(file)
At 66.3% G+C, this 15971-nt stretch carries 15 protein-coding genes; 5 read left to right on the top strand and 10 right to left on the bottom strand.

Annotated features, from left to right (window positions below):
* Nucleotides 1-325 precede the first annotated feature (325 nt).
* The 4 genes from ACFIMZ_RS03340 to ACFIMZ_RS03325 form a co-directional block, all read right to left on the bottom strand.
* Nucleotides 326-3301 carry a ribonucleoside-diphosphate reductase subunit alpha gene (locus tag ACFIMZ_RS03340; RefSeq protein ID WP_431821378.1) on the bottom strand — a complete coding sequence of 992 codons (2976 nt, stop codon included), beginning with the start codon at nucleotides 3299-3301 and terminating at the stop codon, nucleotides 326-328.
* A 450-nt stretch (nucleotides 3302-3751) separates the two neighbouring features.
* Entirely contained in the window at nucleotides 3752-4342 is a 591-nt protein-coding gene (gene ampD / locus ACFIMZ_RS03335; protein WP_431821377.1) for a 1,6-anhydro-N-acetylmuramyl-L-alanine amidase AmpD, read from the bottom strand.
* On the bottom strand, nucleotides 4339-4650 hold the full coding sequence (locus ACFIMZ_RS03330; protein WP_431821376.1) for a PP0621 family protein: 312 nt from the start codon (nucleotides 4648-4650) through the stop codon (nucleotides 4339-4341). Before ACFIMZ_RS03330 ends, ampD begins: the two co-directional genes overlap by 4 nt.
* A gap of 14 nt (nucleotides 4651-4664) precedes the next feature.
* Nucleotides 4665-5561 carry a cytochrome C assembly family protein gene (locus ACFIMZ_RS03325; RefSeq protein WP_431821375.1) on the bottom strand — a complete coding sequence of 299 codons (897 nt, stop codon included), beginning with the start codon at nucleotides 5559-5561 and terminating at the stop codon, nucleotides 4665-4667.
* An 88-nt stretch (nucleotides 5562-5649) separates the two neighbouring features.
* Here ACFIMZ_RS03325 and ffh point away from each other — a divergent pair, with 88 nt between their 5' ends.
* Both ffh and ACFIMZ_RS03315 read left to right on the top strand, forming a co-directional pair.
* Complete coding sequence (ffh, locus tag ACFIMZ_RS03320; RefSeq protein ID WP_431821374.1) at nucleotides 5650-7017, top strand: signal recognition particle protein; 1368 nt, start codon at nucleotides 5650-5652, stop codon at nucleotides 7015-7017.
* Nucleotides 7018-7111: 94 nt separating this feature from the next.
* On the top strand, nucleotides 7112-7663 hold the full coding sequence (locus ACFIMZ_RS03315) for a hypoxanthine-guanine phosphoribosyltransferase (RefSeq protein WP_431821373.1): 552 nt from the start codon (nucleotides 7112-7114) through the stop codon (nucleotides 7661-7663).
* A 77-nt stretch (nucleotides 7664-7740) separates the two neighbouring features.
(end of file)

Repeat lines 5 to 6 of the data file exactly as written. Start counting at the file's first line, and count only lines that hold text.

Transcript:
* Nucleotides 326-3301 carry a ribonucleoside-diphosphate reductase subunit alpha gene (locus tag ACFIMZ_RS03340; RefSeq protein ID WP_431821378.1) on the bottom strand — a complete coding sequence of 992 codons (2976 nt, stop codon included), beginning with the start codon at nucleotides 3299-3301 and terminating at the stop codon, nucleotides 326-328.
* A 450-nt stretch (nucleotides 3302-3751) separates the two neighbouring features.